The previous blog post discussed surgery as a cancer treatment option. However, it is not the only option available to cancer patients. Surgery is often used in combination with chemotherapy and radiation therapy to fight cancer.  Chemotherapy can be used to shrink tumors before surgery or radiation. Also, chemotherapy can be used after surgery or radiation to kill any cancer cells that are left.

Chemotherapy is the use of strong drugs to treat cancer. Chemotherapy was first used as a cancer treatment in the 1950s. There are over 100 chemotherapy drugs used today. A doctor will choose which drugs to use based on the type of cancer and how far it has progressed. In addition to its usage in curing cancer, chemotherapy is also used to slow cancer’s growth, to keep cancer from spreading, to kill cancer cells that may have spread to other parts of the body, and to relieve pain and blockages caused by cancer.

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Chemotherapy drugs target rapidly dividing cells in the body. This includes cancer cells as well as normal tissue cells. However, normal tissue cells can generally repair themselves and recover from the damage done to them by chemo drugs.

Chemotherapy is administered in a number of ways.  Generally, chemo is administered directly into the bloodstream using a tiny plastic tube that is put in a vein called a catheter. This method of chemo administration is called intravenous chemo. Chemo can be a pill or liquid that is taken like any other drug under the doctor’s directions.  Chemo can also administered with a needle like a flu shot. Lastly, chemo can be administered directly onto the spine, chest, skin, or abdomen.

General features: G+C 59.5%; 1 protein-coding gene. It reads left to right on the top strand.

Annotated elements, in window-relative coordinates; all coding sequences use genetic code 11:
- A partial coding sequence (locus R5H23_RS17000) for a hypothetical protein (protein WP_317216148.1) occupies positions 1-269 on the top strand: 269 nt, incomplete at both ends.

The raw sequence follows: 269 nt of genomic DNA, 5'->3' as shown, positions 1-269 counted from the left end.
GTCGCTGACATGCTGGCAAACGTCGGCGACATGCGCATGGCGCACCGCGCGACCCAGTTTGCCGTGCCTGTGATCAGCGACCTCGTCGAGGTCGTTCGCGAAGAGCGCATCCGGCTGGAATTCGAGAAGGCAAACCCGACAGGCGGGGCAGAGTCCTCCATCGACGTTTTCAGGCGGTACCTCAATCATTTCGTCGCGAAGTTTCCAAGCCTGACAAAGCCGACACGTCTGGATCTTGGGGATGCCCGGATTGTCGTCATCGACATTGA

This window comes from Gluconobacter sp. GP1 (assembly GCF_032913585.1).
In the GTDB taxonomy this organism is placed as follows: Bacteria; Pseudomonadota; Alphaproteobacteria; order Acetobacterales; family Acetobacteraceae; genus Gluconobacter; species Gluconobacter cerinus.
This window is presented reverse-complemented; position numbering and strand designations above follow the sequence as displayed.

Chemotherapy is generally done in cycles, with breaks in between. These breaks allow the body to repair itself and rebuild healthy new cells in between chemotherapy cycles. Chemotherapy can be administered once a day, once a week, or even once a month. How often one receives chemotherapy and how long they receive chemotherapy treatments for depends on the type of cancer, the treatment goals, and how one’s body responds to the drugs used. Other than a little pain from when a needle is used, chemotherapy should not cause any pain.

As chemotherapy drugs are extremely strong, there are a number of side effects associated with chemo. However, some people may have no side effects at all. If the side effects become really bad, a doctor may suggest blood tests to find out if a lower dosage is needed or if longer breaks are needed between doses. The side effects of chemotherapy generally will go away with time after the treatments end but how long it takes varies from person to person.

Common chemotherapy side effects included nausea and vomiting, hair loss, bone marrow changes, mouth and skin changes, changes in your sex life, permanent fertility problems, memory changes, and emotional changes. Bone marrow changes can affect your red blood cell count, resulting in shortness of breath, can affect your white blood cell count, resulting in an increased chance of infection, and can affect your platelet count, making you susceptible to bleeding.

More information on chemotherapy can be found at:

http://www.cancer.org/acs/groups/cid/documents/webcontent/003321-pdf.pdf

The following video explains what you can expect when receiving chemotherapy.

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